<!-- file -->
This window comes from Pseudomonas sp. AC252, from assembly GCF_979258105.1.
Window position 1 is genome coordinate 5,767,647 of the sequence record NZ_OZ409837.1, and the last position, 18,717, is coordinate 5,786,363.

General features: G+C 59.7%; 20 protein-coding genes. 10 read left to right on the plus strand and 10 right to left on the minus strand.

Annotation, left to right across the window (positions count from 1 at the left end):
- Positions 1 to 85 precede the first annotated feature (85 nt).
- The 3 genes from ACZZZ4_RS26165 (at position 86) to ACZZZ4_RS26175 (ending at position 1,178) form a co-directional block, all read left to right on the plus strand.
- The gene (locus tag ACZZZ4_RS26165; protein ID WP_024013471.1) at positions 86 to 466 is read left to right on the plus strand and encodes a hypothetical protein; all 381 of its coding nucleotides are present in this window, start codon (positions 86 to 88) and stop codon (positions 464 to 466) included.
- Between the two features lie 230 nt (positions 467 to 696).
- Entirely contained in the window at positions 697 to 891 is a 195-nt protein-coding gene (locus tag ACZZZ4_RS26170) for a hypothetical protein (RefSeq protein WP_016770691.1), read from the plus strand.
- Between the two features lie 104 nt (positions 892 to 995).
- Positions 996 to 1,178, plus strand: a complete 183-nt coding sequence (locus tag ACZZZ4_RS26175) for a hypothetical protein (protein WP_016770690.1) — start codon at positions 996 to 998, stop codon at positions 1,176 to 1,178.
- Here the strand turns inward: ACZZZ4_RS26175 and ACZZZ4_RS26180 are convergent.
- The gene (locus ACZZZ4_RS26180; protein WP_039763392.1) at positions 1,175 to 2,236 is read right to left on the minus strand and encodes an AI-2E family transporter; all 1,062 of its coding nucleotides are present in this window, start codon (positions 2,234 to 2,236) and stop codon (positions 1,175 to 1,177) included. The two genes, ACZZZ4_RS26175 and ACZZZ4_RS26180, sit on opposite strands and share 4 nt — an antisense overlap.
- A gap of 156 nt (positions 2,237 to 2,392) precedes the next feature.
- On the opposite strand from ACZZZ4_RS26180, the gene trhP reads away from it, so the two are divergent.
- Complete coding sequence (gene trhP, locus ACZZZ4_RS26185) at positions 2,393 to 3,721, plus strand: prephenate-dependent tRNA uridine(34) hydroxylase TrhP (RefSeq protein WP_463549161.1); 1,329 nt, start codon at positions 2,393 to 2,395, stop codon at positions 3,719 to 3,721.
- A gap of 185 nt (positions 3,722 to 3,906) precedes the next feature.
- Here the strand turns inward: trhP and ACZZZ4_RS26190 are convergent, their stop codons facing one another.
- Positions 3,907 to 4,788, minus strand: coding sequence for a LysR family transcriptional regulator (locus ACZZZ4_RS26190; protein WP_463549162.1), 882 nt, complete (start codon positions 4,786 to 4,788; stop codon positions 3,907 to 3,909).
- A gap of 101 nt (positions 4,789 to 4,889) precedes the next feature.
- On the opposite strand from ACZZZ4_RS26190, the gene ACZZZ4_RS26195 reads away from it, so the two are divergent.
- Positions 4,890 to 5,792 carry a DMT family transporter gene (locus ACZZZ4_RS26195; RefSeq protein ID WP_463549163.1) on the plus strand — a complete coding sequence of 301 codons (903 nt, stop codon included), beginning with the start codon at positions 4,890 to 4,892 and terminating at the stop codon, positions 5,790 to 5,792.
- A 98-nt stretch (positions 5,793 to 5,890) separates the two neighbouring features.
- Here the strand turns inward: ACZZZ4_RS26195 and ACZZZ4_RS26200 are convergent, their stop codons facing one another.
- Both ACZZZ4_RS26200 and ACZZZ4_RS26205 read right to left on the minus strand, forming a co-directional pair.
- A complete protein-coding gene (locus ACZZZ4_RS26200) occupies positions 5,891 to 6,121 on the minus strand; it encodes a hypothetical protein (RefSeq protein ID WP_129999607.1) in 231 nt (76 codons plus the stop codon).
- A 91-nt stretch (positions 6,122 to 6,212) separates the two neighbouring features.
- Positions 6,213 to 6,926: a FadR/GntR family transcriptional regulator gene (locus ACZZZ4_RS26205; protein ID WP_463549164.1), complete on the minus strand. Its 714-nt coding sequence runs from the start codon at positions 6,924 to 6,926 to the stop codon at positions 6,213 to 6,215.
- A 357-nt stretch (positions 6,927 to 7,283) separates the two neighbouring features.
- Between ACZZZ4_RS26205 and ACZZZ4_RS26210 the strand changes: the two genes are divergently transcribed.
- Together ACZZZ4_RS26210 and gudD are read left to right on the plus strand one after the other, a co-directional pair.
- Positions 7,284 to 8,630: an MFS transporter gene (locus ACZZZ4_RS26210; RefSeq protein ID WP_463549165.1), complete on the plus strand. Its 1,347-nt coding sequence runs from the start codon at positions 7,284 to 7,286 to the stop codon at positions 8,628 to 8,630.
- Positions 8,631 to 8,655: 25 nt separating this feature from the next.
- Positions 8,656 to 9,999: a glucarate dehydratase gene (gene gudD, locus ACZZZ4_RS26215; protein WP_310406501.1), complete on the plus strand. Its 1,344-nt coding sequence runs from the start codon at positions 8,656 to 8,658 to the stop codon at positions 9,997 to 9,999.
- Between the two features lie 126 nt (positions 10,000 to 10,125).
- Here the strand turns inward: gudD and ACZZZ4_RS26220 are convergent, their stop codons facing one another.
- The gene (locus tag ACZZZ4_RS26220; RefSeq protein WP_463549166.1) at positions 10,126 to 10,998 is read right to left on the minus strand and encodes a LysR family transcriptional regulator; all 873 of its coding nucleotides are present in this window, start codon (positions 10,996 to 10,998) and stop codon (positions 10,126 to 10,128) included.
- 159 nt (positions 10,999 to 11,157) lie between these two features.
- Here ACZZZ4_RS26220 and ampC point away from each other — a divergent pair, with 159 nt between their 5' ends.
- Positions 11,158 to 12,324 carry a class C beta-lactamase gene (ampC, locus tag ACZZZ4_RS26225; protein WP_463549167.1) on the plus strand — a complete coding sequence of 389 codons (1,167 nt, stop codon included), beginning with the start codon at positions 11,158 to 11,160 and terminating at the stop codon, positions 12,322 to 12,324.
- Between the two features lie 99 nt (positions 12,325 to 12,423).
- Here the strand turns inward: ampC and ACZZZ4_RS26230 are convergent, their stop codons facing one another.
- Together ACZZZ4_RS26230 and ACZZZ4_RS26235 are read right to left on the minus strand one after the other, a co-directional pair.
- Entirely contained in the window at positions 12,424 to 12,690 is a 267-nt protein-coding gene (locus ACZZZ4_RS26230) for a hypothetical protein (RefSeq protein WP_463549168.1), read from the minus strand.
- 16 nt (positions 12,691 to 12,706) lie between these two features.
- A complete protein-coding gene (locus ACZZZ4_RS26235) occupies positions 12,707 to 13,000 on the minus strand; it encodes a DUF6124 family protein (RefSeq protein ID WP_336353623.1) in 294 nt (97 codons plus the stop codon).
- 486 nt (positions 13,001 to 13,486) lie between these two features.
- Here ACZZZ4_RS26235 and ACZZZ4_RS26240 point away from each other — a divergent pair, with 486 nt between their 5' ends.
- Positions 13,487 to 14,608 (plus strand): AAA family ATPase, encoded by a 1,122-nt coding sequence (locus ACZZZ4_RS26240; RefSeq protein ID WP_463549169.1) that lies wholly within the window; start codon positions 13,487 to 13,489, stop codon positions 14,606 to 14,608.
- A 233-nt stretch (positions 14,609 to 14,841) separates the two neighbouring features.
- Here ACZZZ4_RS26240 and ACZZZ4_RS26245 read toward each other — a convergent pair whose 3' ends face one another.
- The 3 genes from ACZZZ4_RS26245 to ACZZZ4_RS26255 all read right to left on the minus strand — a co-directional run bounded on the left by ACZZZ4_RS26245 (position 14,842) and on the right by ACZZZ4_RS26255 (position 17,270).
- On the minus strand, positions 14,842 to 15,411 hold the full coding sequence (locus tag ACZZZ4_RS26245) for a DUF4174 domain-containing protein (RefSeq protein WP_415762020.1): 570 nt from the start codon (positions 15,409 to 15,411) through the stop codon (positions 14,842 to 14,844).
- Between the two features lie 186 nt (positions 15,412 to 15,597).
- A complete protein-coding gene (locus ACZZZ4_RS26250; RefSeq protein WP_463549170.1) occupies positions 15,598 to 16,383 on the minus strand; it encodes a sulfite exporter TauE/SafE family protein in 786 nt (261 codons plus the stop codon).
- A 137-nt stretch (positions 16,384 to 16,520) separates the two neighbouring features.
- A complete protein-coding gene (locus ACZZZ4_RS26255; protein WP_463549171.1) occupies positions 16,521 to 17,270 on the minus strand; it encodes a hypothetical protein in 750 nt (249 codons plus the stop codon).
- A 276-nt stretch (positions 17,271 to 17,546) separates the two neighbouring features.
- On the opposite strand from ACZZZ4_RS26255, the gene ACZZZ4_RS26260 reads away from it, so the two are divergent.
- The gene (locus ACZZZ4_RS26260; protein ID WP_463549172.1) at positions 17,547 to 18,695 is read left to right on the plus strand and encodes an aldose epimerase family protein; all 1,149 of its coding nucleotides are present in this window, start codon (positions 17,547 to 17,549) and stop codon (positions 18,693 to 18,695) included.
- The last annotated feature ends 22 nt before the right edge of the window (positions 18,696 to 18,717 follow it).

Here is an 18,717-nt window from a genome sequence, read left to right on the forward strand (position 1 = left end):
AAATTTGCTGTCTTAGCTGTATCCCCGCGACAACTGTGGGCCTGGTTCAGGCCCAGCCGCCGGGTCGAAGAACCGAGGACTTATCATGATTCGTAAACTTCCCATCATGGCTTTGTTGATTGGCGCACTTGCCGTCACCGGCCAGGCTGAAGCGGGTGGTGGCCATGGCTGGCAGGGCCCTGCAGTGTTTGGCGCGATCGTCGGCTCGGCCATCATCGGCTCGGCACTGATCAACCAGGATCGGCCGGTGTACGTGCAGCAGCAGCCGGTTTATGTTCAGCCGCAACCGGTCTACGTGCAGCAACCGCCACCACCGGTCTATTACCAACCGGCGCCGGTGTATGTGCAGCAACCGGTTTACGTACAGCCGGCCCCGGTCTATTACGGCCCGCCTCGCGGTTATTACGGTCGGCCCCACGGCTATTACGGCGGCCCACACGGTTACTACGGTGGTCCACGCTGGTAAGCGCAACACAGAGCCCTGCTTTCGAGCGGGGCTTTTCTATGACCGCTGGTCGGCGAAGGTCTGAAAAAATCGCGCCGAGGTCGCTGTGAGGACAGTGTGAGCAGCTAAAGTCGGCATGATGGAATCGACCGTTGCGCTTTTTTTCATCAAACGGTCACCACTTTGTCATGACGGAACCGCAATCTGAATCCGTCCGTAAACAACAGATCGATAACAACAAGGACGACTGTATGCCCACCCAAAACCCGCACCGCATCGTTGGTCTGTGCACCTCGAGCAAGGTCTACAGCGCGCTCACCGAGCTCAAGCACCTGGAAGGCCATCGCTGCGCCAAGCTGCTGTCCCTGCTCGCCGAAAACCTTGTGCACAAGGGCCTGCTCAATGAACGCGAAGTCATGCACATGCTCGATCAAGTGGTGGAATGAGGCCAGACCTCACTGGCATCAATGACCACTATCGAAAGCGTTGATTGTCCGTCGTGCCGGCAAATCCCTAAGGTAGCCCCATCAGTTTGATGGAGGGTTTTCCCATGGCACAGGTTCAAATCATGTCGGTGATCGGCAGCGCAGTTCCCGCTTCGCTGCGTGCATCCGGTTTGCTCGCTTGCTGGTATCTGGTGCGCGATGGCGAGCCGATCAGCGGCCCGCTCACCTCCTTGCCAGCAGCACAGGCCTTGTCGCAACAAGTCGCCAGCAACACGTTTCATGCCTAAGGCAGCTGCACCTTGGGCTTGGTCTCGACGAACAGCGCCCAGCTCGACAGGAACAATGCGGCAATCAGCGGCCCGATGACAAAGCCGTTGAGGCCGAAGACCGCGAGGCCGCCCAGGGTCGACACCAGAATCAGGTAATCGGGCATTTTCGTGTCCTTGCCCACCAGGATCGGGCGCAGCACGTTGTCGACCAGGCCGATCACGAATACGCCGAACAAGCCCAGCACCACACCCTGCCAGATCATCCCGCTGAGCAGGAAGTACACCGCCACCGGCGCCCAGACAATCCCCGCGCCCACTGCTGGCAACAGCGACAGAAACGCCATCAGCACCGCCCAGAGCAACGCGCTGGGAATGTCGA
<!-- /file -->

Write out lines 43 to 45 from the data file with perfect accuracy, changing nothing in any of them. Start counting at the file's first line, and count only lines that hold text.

- Together ACZZZ4_RS26230 and ACZZZ4_RS26235 are read right to left on the minus strand one after the other, a co-directional pair.
- Entirely contained in the window at positions 12,424 to 12,690 is a 267-nt protein-coding gene (locus ACZZZ4_RS26230) for a hypothetical protein (RefSeq protein WP_463549168.1), read from the minus strand.
- 16 nt (positions 12,691 to 12,706) lie between these two features.